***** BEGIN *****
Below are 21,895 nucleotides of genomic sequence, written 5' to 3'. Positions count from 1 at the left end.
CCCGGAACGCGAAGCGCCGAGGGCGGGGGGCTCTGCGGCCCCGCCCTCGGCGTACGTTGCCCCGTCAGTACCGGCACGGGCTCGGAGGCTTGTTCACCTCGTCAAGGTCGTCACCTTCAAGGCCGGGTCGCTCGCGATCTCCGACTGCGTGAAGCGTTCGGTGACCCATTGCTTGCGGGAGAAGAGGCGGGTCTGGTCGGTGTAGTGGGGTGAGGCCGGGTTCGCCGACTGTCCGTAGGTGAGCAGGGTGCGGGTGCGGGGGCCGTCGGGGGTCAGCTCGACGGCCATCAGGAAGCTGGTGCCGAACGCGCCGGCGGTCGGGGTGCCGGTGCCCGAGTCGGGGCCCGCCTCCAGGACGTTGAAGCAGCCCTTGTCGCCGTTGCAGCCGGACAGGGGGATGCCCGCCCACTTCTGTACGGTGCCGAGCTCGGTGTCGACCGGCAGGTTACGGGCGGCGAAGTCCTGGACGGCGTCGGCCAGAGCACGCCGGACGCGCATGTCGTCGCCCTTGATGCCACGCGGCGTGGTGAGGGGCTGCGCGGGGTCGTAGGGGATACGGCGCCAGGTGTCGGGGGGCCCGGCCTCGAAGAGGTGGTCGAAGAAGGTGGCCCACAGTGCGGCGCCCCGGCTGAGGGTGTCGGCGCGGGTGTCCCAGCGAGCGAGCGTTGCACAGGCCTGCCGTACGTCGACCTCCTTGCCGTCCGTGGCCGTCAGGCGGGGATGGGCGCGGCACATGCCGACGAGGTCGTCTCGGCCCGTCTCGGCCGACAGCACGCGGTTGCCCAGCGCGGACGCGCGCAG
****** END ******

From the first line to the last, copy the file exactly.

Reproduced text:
Below are 21,895 nucleotides of genomic sequence, written 5' to 3'. Positions count from 1 at the left end.
CCCGGAACGCGAAGCGCCGAGGGCGGGGGGCTCTGCGGCCCCGCCCTCGGCGTACGTTGCCCCGTCAGTACCGGCACGGGCTCGGAGGCTTGTTCACCTCGTCAAGGTCGTCACCTTCAAGGCCGGGTCGCTCGCGATCTCCGACTGCGTGAAGCGTTCGGTGACCCATTGCTTGCGGGAGAAGAGGCGGGTCTGGTCGGTGTAGTGGGGTGAGGCCGGGTTCGCCGACTGTCCGTAGGTGAGCAGGGTGCGGGTGCGGGGGCCGTCGGGGGTCAGCTCGACGGCCATCAGGAAGCTGGTGCCGAACGCGCCGGCGGTCGGGGTGCCGGTGCCCGAGTCGGGGCCCGCCTCCAGGACGTTGAAGCAGCCCTTGTCGCCGTTGCAGCCGGACAGGGGGATGCCCGCCCACTTCTGTACGGTGCCGAGCTCGGTGTCGACCGGCAGGTTACGGGCGGCGAAGTCCTGGACGGCGTCGGCCAGAGCACGCCGGACGCGCATGTCGTCGCCCTTGATGCCACGCGGCGTGGTGAGGGGCTGCGCGGGGTCGTAGGGGATACGGCGCCAGGTGTCGGGGGGCCCGGCCTCGAAGAGGTGGTCGAAGAAGGTGGCCCACAGTGCGGCGCCCCGGCTGAGGGTGTCGGCGCGGGTGTCCCAGCGAGCGAGCGTTGCACAGGCCTGCCGTACGTCGACCTCCTTGCCGTCCGTGGCCGTCAGGCGGGGATGGGCGCGGCACATGCCGACGAGGTCGTCTCGGCCCGTCTCGGCCGACAGCACGCGGTTGCCCAGCGCGGACGCGCGCAG